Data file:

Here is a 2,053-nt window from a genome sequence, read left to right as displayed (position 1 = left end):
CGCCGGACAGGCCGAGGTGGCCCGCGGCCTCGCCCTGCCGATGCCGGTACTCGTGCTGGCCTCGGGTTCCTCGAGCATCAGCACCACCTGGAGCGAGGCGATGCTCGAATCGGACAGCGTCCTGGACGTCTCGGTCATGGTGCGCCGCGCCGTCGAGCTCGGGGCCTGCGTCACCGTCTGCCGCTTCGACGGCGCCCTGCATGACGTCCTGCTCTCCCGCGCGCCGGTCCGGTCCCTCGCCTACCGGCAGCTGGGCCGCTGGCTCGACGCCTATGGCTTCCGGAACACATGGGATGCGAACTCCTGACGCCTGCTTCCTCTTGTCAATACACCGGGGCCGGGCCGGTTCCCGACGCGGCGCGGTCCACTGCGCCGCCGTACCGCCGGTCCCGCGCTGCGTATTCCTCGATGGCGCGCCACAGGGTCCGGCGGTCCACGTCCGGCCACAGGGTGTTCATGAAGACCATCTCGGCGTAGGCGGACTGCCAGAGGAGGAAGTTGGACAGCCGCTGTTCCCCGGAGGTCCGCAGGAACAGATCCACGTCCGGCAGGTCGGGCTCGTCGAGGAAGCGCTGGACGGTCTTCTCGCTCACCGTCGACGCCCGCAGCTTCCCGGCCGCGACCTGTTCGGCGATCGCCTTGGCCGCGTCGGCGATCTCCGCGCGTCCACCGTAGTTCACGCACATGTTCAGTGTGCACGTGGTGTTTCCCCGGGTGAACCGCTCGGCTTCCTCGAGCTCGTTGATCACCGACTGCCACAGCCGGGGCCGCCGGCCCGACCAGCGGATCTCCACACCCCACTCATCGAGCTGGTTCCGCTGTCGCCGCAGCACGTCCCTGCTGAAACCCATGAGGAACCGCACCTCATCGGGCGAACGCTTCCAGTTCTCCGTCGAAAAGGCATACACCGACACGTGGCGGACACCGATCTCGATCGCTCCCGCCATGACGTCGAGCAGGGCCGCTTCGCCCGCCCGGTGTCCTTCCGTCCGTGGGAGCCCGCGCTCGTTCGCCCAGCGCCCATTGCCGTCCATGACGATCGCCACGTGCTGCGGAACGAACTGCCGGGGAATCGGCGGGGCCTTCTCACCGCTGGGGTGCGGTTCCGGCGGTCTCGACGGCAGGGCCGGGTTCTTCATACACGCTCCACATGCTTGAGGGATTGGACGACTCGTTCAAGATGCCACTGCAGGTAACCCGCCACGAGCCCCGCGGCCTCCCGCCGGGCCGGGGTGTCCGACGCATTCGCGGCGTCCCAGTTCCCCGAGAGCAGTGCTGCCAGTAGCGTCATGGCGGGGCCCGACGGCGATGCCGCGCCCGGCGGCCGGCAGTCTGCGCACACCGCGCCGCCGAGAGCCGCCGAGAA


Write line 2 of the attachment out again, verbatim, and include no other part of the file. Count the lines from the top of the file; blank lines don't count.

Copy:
CGCCGGACAGGCCGAGGTGGCCCGCGGCCTCGCCCTGCCGATGCCGGTACTCGTGCTGGCCTCGGGTTCCTCGAGCATCAGCACCACCTGGAGCGAGGCGATGCTCGAATCGGACAGCGTCCTGGACGTCTCGGTCATGGTGCGCCGCGCCGTCGAGCTCGGGGCCTGCGTCACCGTCTGCCGCTTCGACGGCGCCCTGCATGACGTCCTGCTCTCCCGCGCGCCGGTCCGGTCCCTCGCCTACCGGCAGCTGGGCCGCTGGCTCGACGCCTATGGCTTCCGGAACACATGGGATGCGAACTCCTGACGCCTGCTTCCTCTTGTCAATACACCGGGGCCGGGCCGGTTCCCGACGCGGCGCGGTCCACTGCGCCGCCGTACCGCCGGTCCCGCGCTGCGTATTCCTCGATGGCGCGCCACAGGGTCCGGCGGTCCACGTCCGGCCACAGGGTGTTCATGAAGACCATCTCGGCGTAGGCGGACTGCCAGAGGAGGAAGTTGGACAGCCGCTGTTCCCCGGAGGTCCGCAGGAACAGATCCACGTCCGGCAGGTCGGGCTCGTCGAGGAAGCGCTGGACGGTCTTCTCGCTCACCGTCGACGCCCGCAGCTTCCCGGCCGCGACCTGTTCGGCGATCGCCTTGGCCGCGTCGGCGATCTCCGCGCGTCCACCGTAGTTCACGCACATGTTCAGTGTGCACGTGGTGTTTCCCCGGGTGAACCGCTCGGCTTCCTCGAGCTCGTTGATCACCGACTGCCACAGCCGGGGCCGCCGGCCCGACCAGCGGATCTCCACACCCCACTCATCGAGCTGGTTCCGCTGTCGCCGCAGCACGTCCCTGCTGAAACCCATGAGGAACCGCACCTCATCGGGCGAACGCTTCCAGTTCTCCGTCGAAAAGGCATACACCGACACGTGGCGGACACCGATCTCGATCGCTCCCGCCATGACGTCGAGCAGGGCCGCTTCGCCCGCCCGGTGTCCTTCCGTCCGTGGGAGCCCGCGCTCGTTCGCCCAGCGCCCATTGCCGTCCATGACGATCGCCACGTGCTGCGGAACGAACTGCCGGGGAATCGGCGGGGCCTTCTCACCGCTGGGGTGCGGTTCCGGCGGTCTCGACGGCAGGGCCGGGTTCTTCATACACGCTCCACATGCTTGAGGGATTGGACGACTCGTTCAAGATGCCACTGCAGGTAACCCGCCACGAGCCCCGCGGCCTCCCGCCGGGCCGGGGTGTCCGACGCATTCGCGGCGTCCCAGTTCCCCGAGAGCAGTGCTGCCAGTAGCGTCATGGCGGGGCCCGACGGCGATGCCGCGCCCGGCGGCCGGCAGTCTGCGCACACCGCGCCGCCGAGAGCCGCCGAGAA